- Heat the oil in a large saucepan over medium heat, then add the onion and cook for 5 minutes. Add the garlic and cook for 5 minutes, or until the onion is tender. Sauté the crushed red pepper for 30 seconds. Mix in the tomatoes. Simmer, stirring occasionally, until the sauce is reduced to 5 cups, about 1 hour. Season with salt and pepper to taste. Take the pan off the heat and stir in the fresh basil.
TO MAKE THE FILLING
- combine the ricotta, 1 1/3 cup feta cheese, basil, and chives in a medium mixing bowl. Season with salt and pepper to taste. Add the eggs and mix well.
COOK THE PASTA:
- Boil the shells in a large pot of salted water until just tender but firm to the bite. Drain. Rinse with cold water until completely cool. Drain completely.
ASSEMBLE AND COOK:
- Preheat the oven to 350°F.
- Fill the bottom of two 13-inch glass baking dishes with 3/4 cup sauce each. Fill 30 shells and divide among dishes. Sprinkle with the remaining feta and top with the remaining sauce.
- Bake for 40 minutes, or until the shells are thoroughly heated. Garnish with additional basil leaves if desired.
*To save time on the day of cooking, prepare the sauce a day ahead of time and refrigerate it. You can also make the entire dish ahead of time and refrigerate it until ready to bake.
- 1 serving, 527kcal, 49g carbohydrate, 28g protein, 25g fat, 14g saturated fat, 124mg cholesterol, 993mg sodium, 690mg potassium, 4g fiber, 9g sugar 1282IU vitamin A, 22mg vitamin C, 626mg calcium, and 4mg iron
Can you consume pasta shells?
Cooking pasta shells is an excellent way to begin a simple, nutritious meal. Small shells can use in casseroles and soups, while larger shells can stuff with anything from blended cheeses to chopped vegetables and chicken, meat, or seafood.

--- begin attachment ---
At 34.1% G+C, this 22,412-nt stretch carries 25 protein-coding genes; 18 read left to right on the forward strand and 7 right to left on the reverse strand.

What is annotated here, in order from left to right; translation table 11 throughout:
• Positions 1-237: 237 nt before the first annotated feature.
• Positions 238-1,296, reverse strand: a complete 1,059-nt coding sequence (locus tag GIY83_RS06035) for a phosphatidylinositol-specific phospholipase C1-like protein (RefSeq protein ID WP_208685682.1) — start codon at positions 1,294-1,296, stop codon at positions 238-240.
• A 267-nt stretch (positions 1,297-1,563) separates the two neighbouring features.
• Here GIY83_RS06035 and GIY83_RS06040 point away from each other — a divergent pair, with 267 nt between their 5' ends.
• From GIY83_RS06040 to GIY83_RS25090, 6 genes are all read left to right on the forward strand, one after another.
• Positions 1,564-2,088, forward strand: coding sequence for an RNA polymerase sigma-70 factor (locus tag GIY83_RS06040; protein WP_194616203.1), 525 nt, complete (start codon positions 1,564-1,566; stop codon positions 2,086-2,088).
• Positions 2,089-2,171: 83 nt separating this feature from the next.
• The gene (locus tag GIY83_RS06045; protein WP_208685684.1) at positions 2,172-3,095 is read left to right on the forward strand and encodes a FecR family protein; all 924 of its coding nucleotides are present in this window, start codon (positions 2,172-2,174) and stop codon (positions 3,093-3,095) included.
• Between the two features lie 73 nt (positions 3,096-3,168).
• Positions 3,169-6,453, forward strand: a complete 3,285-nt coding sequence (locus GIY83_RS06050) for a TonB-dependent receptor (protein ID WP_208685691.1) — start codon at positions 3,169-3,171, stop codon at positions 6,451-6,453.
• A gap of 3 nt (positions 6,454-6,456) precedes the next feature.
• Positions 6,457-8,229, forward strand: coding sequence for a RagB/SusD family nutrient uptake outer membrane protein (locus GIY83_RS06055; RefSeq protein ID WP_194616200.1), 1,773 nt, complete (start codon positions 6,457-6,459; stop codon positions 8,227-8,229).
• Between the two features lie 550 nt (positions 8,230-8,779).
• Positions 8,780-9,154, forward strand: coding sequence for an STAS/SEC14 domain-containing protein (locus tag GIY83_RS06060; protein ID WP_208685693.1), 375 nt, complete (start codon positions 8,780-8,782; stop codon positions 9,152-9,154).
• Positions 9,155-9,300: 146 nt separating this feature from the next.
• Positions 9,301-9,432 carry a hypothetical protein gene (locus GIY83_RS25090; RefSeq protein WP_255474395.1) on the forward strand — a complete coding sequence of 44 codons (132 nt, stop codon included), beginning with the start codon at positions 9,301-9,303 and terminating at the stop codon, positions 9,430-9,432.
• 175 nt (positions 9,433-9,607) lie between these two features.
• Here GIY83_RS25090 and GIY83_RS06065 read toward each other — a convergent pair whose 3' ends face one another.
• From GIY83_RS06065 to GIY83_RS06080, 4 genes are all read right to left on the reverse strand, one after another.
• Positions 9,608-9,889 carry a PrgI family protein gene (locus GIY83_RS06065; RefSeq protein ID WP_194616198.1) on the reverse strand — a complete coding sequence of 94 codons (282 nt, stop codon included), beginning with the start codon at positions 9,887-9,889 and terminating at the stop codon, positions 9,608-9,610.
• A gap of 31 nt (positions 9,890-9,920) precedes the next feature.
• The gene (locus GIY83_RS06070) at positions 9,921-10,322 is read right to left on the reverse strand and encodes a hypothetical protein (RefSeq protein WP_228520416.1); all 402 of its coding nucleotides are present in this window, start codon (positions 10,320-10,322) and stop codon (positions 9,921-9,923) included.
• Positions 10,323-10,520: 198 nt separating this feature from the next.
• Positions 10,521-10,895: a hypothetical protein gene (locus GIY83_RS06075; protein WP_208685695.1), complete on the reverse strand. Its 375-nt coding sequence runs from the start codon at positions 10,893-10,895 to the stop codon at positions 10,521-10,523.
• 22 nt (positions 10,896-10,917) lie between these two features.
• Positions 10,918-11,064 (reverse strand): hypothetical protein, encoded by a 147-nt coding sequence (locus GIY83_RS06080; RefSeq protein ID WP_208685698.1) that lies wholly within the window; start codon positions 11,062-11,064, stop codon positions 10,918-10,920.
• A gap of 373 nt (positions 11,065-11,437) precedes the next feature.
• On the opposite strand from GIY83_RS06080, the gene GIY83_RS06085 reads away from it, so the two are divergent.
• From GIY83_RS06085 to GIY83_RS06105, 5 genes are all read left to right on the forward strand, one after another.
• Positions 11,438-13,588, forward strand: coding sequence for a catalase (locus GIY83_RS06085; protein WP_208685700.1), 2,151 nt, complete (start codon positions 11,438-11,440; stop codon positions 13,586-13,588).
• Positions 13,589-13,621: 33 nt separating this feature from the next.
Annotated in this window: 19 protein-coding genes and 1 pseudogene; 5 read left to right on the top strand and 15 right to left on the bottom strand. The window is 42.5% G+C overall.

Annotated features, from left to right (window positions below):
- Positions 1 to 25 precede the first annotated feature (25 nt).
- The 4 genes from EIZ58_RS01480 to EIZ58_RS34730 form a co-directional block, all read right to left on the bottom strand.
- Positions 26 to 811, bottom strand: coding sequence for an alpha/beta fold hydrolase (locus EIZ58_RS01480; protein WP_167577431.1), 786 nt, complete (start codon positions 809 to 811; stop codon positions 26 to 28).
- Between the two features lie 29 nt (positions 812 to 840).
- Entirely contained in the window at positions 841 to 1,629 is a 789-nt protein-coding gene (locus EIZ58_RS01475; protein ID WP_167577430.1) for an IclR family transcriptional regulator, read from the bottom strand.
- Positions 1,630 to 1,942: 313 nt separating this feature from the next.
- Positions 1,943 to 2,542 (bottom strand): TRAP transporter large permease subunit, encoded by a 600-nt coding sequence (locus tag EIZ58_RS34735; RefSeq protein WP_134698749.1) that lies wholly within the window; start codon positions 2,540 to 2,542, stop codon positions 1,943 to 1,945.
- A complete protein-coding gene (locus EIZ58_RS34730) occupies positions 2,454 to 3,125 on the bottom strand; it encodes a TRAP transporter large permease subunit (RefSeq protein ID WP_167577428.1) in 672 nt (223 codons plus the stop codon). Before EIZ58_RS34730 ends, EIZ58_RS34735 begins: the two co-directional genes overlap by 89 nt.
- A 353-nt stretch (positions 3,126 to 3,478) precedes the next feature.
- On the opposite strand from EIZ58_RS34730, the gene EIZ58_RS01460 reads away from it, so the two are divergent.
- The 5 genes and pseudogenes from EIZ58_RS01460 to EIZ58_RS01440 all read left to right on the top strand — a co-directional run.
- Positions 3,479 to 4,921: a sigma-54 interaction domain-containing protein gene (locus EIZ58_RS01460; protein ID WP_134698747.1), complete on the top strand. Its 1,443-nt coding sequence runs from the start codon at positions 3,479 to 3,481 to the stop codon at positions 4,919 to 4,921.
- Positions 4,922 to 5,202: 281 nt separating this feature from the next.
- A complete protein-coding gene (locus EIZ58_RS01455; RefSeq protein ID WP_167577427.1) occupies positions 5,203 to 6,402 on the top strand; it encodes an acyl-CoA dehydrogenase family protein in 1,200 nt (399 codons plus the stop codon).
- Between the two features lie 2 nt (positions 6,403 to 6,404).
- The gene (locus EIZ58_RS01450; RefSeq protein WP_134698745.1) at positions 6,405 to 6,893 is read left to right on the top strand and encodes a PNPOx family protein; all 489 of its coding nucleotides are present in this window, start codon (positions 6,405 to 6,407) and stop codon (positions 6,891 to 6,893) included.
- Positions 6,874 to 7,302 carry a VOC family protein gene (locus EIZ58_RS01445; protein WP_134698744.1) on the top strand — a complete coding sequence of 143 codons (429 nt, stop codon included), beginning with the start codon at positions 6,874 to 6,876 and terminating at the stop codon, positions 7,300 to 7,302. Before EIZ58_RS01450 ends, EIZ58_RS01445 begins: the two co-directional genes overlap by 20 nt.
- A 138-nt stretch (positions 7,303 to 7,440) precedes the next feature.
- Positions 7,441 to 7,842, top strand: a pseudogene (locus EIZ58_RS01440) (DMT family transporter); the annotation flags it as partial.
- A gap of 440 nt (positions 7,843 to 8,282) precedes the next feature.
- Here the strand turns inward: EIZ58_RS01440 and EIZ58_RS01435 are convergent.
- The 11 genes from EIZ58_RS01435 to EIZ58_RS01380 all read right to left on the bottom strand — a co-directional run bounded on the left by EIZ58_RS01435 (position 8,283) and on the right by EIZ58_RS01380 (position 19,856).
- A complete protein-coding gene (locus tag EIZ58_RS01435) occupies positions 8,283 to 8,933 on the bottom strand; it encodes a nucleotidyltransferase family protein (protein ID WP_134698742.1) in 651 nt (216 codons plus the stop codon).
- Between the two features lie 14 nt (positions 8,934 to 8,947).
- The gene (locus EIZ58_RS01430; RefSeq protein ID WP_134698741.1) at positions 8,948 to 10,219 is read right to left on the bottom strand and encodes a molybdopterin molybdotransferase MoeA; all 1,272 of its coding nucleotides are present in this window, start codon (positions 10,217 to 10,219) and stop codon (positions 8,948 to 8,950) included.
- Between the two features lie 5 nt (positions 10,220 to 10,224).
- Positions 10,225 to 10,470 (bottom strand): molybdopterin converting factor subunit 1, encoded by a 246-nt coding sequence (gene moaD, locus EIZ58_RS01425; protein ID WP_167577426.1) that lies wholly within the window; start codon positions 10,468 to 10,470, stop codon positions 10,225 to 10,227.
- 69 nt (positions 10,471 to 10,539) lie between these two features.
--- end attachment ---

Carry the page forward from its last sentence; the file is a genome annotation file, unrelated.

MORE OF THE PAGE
What is the purpose of shell pasta?
Shell pasta is available in a variety of sizes. The larger pasta shells, known as “conchiglie” in Italian, are used to stuff with meat, vegetables, cheese, and legumes. Smaller sizes, known in Italian as “conchigliette,” are used for soups, salads, and casseroles.
Is it healthy to eat dry pasta?
The Dangers of Eating Raw Pasta
You run the risk of developing dietary issues if you eat raw pasta. Raw pasta contains a high concentration of anti-nutrients. The two most important are lectins and phytates. Both of them cause intestinal lining damage, disrupt enzymes in your system, and inflammation.
Why is shell pasta so delicious?
The shell-like shape of the pasta makes it very sturdy, so it can withstand thick, chunky sauces. Shell pasta is typically ridged, which traps lighter, more delicate sauces and distributes them evenly throughout a pasta dish.
What exactly is healthy pasta?
Pasta is nutritious when combine with vegetables, protein, and healthy fats. Whole wheat pasta, as well as bean and vegetable-based noodles, are the healthiest types of pasta.
What’s the deal with my watery stuffed shells?
If you overcook the shells, they will tear when you try to stuff them, and the pasta will become mushy because it continues to cook while the stuffed shells bake. Remove the shells from the boiling water with a slotted spoon and place them in a bowl of cool water to stop the cooking.
How long should pasta shells be cooked?
Shells for Pasta
This is due to the wide range of unique shapes that these shells come in. While the outer edges of your shell may appear to be finished, the innermost parts of the pasta may require additional cooking time. To achieve the desired firmness, cook pasta shells for 8 to 9 minutes.
Editor’s choice: Stuffed Shells with Butternut Squash